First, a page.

THE SILVER FASHIONISTA: “Original Clothing for Original Style”
Northumberland teen Keira L. is a “girl who spends time admiring scraps of fabric, taking photos of clothes and has a sewing machine instead of Tik-Tok.” She’s also the entrepreneur and designer behind The Silver Fashionista, where she upcycles clothing and gently used fabric to design one-of-a-kind outfits for kids and teens ages 6 to 14, though she has plans to make larger sizes to expand her clientele.
Keira started her blog in July 2020 and launched her business this past March because she was “obsessed with fashion.” She wanted to find like-minded community, as well as show the clothes she’d sewn to others. She also loves to write. With blog posts such as “Outfit ideas for when you’re running very, very late,” “One minute outfit challenge,” and “Finding your style, the confidence to rock it and more,” alongside interviews with Canadian experts in fashion and beauty, including Jules Grieve, Ali de Bold and Tracy Peart, Keira is well on her way to building both community and her brand.
Despite her young age, her blog has an original style (lots of pink, polka dots and bling) and a distinctive voice that showcases her passion for design, fashion and sewing. It’s not surprising to hear her say that she’s loved fashion since she was little. She learned to sew at daycare when she was five, then at eight she took her first class; shortly after, she got her first sewing machine. Her first piece of clothing was a cotton smock dress with a ruffle at the bottom.
“I started sewing more consistently when I started my blog because I wanted more pieces to be able to show. And then this year, I did a lot of experimenting, hoping it would work.” She adds, “Upcycling, which I’ve been doing for my business, is a lot easier than regular sewing because most of the time you already have a base…so I’ll take a dress and turn it into a shirt.”
Thrifting is at the core of her business model, either through donations, her own closet, or store finds. “It’s much more affordable than buying clothes from the mall, and I could really experiment with sewing and upcycling,” says Keira. “It’s a good way for me to get fabric and try out new ideas.”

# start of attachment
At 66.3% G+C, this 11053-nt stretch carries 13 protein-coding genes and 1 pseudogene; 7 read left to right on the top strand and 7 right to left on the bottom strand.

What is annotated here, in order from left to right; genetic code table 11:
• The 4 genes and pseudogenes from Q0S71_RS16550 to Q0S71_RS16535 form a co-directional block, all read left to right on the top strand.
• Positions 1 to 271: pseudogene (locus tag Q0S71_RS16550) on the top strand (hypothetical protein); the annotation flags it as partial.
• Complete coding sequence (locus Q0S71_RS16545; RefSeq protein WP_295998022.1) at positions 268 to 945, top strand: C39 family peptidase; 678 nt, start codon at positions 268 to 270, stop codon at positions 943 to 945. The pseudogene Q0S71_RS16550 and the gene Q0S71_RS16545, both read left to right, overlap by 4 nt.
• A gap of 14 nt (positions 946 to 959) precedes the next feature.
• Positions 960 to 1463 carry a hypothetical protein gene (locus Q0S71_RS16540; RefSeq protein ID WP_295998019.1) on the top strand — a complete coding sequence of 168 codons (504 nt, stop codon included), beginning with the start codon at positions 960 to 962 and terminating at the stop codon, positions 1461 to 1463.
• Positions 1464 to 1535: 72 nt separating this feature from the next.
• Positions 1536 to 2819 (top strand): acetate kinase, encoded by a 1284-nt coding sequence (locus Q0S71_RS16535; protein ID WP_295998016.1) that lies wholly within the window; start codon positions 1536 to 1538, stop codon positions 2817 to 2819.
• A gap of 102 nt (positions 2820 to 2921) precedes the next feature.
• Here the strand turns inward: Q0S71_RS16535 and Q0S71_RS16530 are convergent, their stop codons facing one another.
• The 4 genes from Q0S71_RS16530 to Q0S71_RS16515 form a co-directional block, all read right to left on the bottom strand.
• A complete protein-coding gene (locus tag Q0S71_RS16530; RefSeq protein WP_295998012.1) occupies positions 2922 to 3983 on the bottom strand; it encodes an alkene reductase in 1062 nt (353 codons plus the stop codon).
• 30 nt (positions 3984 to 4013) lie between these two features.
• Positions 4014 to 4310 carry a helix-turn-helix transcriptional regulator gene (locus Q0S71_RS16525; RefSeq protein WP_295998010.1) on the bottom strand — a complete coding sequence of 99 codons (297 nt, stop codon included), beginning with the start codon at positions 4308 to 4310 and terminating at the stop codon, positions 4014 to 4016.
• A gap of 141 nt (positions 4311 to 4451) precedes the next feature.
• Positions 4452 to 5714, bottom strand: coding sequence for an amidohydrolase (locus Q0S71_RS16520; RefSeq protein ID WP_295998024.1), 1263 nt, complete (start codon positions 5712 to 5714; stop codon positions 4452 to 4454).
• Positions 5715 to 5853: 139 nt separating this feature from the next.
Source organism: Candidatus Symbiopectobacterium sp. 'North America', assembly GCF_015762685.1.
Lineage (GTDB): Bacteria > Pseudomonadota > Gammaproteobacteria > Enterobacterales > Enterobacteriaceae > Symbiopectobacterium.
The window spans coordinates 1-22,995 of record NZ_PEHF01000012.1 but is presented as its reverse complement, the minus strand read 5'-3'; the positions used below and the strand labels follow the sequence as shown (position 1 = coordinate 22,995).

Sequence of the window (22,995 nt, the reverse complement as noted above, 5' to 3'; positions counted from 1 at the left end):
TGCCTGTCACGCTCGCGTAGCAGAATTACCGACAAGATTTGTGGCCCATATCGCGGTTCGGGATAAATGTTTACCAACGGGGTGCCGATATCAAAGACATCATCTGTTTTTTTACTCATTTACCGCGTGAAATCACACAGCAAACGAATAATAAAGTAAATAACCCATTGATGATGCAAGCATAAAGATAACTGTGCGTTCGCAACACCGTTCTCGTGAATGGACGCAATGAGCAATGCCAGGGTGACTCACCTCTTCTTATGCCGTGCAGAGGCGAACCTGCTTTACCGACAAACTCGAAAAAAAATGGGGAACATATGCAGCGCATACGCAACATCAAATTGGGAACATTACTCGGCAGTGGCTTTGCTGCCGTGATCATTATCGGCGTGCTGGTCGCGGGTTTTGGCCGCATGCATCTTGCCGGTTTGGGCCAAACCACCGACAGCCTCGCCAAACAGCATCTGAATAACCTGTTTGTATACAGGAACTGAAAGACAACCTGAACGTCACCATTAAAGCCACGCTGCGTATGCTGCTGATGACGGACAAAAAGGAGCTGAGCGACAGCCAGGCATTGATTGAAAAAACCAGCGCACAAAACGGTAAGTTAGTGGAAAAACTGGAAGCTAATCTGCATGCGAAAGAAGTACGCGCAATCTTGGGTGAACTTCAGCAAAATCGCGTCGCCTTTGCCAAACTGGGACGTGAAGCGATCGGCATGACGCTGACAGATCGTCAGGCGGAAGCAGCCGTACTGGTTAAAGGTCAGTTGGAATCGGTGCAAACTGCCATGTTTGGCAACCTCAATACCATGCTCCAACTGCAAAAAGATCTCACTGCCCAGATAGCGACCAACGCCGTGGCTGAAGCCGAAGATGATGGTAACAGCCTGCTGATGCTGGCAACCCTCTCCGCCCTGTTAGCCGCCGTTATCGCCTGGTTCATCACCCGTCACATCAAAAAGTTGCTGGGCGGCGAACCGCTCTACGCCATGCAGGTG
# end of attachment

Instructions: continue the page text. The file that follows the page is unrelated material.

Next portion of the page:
Most of Keira’s sales come through her blog, though she’s also made some custom orders. She originally wanted to sell her clothes in person at gift or farmers’ markets, but the pandemic forced her to sell online, and she’s since experienced a crash course on business-building.
“I think clothing is a great way to brighten up your day a little bit, and I’m hoping that with my designs other kids will feel the same way.”
There are so many small businesses online that Keira wondered how anybody was ever going to find hers among the “millions” of others. “So I’ve had to learn a lot about marketing and promoting to get my business and message across,” she says, “and the importance of having a strong brand that separates me from other businesses. My brand is about taking second-hand clothing and using it to create something one-of-a-kind. And I recently created the tagline ‘Original clothing for original style.’”
She adds, “My designs are cheerful and stylish with fun prints and happy colours. I think clothing is a great way to brighten up your day a little bit, and I’m hoping that with my designs other kids will feel the same way.”
FOUND LINEN: “A great alternative”
Logan Ramsay, the entrepreneur behind Instagram reseller Found Linen, was born with an eye for style.
“When I was a kid, I had a fashionista birthday party, and I loved Paris and Fashion Week. And then when I went to high school, I got super into what was really trendy and dressed like my peers were dressing.” As she moved through Grades 11 and 12, she refined her approach and began to wear things that were not only comfortable but also looked good and adhered to her own fashion sense.
Logan is still new to the reselling universe, having just launched her thrifting business in May 2021, and she’s still developing her brand (while juggling two summer jobs and a return to university this fall). Like Courtney, she sees her business as providing a service, offering good-quality pieces that she genuinely likes. “People see that the items have been curated and thoughtfully put together, and they respond to that.” She adds that an “aesthetically pleasing Instagram account” that reflects her own personal style has helped shoppers move towards more sustainable options.
And what skill is most important for running an online fashion business? “With any business or entrepreneurial endeavour, my word would definitely be resilient,” she says. “Like if I do a drop and people don’t buy right away, that can be discouraging, so you definitely need to have that resilience and keep going.”
While starting a business during the pandemic is uniquely challenging (because the thrift stores were closed, Logan built her inventory from her own closet and then moved on to neighbours and family), she definitely experienced some unexpected benefits. Launching during a lockdown when teenagers were searching for something new to wear but didn’t want to buy fast fashions online gave Logan a chance to “monopolize” that market for a short time. “It worked great,” she says. “Some of my customers even said, ‘I’m so happy you’re doing this during COVID … and you’re a great alternative.’”
While thrifting was once seen as an economic necessity, now it’s gone mainstream. And there’s the added bonus of directing a few more pieces of clothing away from landfill and into closets.
“Thrifting is a really good way to find older pieces that can still be trendy today and are probably even more comfortable because they’ve been lived in,” Logan says.
She adds that it offers a great way for teens to experiment with their style and still fit in with their peers. “When you go thrifting you’re going to find something that’s one-of-a-kind. I think that gives so much opportunity because if you see it and like it, you can get it and style it whatever way you want. And that, in itself, is creating your own style.”